Political Databank

Political News

According to research from Dynata, commissioned by TVB, over 80% of all Mississippi voters said that they trust news from local broadcast TV. Only 60% trust cable and 37% trust social media.
We expect to see over $675 million in media expenditures in the presidential primary alone. This would be a 71 percent increase over the Presidential primaries of 2016.
Trump’s rallies garnered the equivalent outreach of what would cost $120 million in local broadcast news coverage, with a staggering 3.8 billion free impressions across the 62 DMAs he visited.
Owners of local stations are still celebrating the boost from a midterm election cycle in which campaigns spent an estimated $3.1 billion on broadcast TV ads, $1 billion more than in 2014, according to Kantar CMAG.
Three major TV station groups, Tribune, Tegna, and E.W Scripps, witnessed sharply higher political advertising in the fourth quarter, which replaced the regular core-advertising schedule.
According to the latest Voter Funnel study, 66% of respondents said that TV motivated them to get out and vote. Voters also credited TV for driving them to online media for additional information.
While 2018 did not answer everything, one trend is clear: pundits who predicted that local broadcast television advertising would lose its importance were wrong — very wrong.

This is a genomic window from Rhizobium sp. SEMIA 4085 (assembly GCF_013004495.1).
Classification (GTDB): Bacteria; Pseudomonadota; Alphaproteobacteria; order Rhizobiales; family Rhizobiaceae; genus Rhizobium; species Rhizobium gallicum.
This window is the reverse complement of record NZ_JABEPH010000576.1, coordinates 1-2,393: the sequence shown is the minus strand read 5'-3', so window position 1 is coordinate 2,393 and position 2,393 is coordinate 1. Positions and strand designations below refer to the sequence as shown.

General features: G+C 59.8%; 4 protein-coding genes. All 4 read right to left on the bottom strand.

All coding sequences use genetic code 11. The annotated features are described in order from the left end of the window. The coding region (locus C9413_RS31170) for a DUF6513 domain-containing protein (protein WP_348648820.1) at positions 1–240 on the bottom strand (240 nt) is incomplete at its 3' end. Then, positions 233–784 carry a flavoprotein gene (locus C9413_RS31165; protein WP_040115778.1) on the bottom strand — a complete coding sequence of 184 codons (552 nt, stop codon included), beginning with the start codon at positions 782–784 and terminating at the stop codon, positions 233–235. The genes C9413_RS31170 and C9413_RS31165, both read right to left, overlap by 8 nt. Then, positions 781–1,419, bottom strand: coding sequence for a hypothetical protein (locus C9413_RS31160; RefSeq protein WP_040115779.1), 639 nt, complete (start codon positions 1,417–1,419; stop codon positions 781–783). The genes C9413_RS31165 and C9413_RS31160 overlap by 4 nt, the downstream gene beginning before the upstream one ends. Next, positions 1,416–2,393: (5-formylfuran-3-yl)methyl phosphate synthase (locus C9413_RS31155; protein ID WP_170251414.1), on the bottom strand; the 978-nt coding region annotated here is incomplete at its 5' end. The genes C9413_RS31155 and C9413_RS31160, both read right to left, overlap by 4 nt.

TVB Resources

Nielsen’s Q3 2018 Total Audience Report confirms Americans’ significant and consistent preference for television over all other media.

The Voter Funnel Study set out to determine the impact of different media used in the 2018 political races and ballot initiatives.

TVB’s guide to the 2019 & 2020 senatorial, congressional and gubernatorial races.

We Get Voters: Nevada: Las Vegas panel discussion with state and national experts on the 2018 election and using advertising media to effectively reach voters in Nevada.

TVB’s on-air political advocacy campaign communicates the benefits of political advertising on local broadcast television.

Bloomberg News Video: Jordan Wertlieb, president at Hearst Television, discusses the importance of political advertising to local television stations.


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